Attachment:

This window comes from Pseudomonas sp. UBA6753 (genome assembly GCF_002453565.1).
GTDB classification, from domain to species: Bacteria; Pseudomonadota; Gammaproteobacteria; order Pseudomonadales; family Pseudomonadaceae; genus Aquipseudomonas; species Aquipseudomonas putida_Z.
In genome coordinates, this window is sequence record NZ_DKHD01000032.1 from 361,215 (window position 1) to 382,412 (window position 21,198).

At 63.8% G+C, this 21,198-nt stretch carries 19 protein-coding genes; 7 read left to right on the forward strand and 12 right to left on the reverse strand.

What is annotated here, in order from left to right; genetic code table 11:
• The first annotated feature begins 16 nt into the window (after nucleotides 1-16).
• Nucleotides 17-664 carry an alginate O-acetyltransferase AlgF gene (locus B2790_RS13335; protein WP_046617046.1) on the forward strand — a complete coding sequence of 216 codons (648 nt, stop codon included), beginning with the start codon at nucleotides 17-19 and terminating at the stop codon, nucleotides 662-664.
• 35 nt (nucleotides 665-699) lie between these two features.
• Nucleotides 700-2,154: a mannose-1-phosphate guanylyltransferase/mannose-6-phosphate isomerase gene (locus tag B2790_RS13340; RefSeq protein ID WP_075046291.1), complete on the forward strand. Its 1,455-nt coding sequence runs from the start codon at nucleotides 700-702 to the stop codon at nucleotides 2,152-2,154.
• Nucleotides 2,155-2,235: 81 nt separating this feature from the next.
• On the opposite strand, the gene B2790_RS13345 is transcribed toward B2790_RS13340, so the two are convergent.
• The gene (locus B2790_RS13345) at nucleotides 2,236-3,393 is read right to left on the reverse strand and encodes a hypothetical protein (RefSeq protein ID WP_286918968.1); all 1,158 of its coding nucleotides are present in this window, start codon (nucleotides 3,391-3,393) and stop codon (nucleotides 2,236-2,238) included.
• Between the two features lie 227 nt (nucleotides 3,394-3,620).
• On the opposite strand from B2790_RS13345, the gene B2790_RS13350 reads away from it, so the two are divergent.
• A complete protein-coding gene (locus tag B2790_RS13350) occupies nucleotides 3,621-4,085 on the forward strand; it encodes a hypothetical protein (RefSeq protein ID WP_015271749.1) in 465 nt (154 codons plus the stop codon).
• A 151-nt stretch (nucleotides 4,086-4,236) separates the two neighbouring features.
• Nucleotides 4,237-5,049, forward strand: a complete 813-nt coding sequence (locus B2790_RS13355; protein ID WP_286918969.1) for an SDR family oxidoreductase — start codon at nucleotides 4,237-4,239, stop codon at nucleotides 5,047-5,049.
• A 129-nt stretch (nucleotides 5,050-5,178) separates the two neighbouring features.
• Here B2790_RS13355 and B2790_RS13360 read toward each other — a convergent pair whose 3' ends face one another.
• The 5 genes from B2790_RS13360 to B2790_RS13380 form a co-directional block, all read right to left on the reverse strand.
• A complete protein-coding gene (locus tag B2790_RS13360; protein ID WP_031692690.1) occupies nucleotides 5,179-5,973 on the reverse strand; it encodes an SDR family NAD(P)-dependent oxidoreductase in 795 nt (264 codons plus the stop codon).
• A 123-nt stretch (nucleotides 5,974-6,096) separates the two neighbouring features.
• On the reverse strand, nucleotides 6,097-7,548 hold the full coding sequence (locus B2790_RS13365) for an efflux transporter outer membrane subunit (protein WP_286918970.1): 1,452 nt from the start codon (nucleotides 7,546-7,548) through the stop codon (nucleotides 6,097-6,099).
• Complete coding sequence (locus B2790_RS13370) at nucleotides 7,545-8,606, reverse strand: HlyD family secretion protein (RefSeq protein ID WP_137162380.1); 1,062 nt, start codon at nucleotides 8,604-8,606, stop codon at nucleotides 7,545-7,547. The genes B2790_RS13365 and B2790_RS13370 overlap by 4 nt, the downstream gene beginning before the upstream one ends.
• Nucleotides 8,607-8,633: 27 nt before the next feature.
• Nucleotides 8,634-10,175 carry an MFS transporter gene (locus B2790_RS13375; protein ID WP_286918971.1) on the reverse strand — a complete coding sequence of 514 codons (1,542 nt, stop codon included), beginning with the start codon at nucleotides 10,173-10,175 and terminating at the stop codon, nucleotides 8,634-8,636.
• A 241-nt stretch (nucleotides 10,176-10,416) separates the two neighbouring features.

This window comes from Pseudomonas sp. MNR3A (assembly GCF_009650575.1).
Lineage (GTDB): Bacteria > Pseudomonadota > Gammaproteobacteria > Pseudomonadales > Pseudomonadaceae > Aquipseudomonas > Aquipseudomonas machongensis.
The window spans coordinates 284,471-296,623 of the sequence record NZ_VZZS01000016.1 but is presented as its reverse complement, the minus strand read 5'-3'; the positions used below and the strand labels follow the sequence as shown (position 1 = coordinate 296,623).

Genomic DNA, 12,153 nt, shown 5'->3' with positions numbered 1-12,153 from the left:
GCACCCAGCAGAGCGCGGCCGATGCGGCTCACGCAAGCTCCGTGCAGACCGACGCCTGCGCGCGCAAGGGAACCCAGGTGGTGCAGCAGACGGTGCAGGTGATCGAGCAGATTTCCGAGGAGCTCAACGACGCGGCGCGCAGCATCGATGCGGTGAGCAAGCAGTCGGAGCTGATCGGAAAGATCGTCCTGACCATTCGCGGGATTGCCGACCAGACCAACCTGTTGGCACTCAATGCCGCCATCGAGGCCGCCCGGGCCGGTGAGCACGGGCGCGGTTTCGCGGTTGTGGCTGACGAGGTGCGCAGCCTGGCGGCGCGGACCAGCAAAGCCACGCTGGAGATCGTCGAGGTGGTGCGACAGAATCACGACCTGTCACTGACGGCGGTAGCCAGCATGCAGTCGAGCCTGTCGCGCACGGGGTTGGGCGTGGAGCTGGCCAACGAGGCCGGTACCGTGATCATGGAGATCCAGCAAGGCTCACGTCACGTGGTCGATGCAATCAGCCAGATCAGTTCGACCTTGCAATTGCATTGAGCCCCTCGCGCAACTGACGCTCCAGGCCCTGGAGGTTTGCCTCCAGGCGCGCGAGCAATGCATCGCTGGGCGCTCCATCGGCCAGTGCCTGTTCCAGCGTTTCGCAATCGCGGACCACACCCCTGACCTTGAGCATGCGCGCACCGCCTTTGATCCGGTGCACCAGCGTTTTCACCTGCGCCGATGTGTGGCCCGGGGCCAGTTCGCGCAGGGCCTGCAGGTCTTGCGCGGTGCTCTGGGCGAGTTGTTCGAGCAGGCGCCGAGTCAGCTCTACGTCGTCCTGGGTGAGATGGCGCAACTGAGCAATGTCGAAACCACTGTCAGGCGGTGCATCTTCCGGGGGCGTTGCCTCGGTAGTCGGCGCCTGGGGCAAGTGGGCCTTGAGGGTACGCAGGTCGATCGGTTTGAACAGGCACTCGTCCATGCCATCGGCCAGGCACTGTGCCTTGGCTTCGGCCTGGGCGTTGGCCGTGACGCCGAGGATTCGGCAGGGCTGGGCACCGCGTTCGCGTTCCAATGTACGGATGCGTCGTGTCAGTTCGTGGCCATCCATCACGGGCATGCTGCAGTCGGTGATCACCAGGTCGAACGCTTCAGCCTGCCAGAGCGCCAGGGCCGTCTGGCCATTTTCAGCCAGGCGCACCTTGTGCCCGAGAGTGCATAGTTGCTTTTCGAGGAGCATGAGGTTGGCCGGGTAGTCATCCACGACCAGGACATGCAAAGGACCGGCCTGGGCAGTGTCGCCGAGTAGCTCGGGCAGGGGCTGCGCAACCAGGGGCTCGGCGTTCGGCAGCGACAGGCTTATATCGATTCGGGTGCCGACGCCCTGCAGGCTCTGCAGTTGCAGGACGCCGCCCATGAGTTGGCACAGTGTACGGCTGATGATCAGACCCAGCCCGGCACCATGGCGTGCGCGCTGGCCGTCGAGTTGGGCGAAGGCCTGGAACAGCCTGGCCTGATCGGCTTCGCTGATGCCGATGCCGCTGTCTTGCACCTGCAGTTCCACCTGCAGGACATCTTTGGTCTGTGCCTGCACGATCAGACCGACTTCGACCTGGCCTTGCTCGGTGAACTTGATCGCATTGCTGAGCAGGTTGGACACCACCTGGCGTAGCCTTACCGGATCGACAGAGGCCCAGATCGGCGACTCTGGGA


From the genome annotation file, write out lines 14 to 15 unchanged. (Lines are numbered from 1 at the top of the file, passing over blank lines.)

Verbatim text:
• On the opposite strand from B2790_RS13345, the gene B2790_RS13350 reads away from it, so the two are divergent.
• A complete protein-coding gene (locus tag B2790_RS13350) occupies nucleotides 3,621-4,085 on the forward strand; it encodes a hypothetical protein (RefSeq protein ID WP_015271749.1) in 465 nt (154 codons plus the stop codon).